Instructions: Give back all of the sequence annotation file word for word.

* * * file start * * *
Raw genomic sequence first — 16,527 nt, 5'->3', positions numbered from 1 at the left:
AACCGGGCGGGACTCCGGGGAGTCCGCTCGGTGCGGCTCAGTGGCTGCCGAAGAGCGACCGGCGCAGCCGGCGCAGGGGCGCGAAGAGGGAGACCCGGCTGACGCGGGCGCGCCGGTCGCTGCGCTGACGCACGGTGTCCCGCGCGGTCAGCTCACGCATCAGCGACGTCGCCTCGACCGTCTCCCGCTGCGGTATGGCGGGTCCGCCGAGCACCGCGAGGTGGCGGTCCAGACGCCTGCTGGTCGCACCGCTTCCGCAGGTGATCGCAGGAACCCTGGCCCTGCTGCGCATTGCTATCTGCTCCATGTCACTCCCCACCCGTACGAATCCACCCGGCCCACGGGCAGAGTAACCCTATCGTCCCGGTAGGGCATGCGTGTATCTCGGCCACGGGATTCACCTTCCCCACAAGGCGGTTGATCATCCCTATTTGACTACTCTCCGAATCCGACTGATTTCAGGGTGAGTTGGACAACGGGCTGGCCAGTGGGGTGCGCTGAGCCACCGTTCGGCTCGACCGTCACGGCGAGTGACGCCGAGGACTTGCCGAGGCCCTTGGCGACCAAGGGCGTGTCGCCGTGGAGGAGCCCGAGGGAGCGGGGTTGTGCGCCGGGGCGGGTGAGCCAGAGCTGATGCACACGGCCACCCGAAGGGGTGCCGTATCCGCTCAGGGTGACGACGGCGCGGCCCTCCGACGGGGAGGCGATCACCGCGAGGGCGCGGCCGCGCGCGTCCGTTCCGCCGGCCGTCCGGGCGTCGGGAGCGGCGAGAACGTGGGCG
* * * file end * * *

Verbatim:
Raw genomic sequence first — 16,527 nt, 5'->3', positions numbered from 1 at the left:
AACCGGGCGGGACTCCGGGGAGTCCGCTCGGTGCGGCTCAGTGGCTGCCGAAGAGCGACCGGCGCAGCCGGCGCAGGGGCGCGAAGAGGGAGACCCGGCTGACGCGGGCGCGCCGGTCGCTGCGCTGACGCACGGTGTCCCGCGCGGTCAGCTCACGCATCAGCGACGTCGCCTCGACCGTCTCCCGCTGCGGTATGGCGGGTCCGCCGAGCACCGCGAGGTGGCGGTCCAGACGCCTGCTGGTCGCACCGCTTCCGCAGGTGATCGCAGGAACCCTGGCCCTGCTGCGCATTGCTATCTGCTCCATGTCACTCCCCACCCGTACGAATCCACCCGGCCCACGGGCAGAGTAACCCTATCGTCCCGGTAGGGCATGCGTGTATCTCGGCCACGGGATTCACCTTCCCCACAAGGCGGTTGATCATCCCTATTTGACTACTCTCCGAATCCGACTGATTTCAGGGTGAGTTGGACAACGGGCTGGCCAGTGGGGTGCGCTGAGCCACCGTTCGGCTCGACCGTCACGGCGAGTGACGCCGAGGACTTGCCGAGGCCCTTGGCGACCAAGGGCGTGTCGCCGTGGAGGAGCCCGAGGGAGCGGGGTTGTGCGCCGGGGCGGGTGAGCCAGAGCTGATGCACACGGCCACCCGAAGGGGTGCCGTATCCGCTCAGGGTGACGACGGCGCGGCCCTCCGACGGGGAGGCGATCACCGCGAGGGCGCGGCCGCGCGCGTCCGTTCCGCCGGCCGTCCGGGCGTCGGGAGCGGCGAGAACGTGGGCG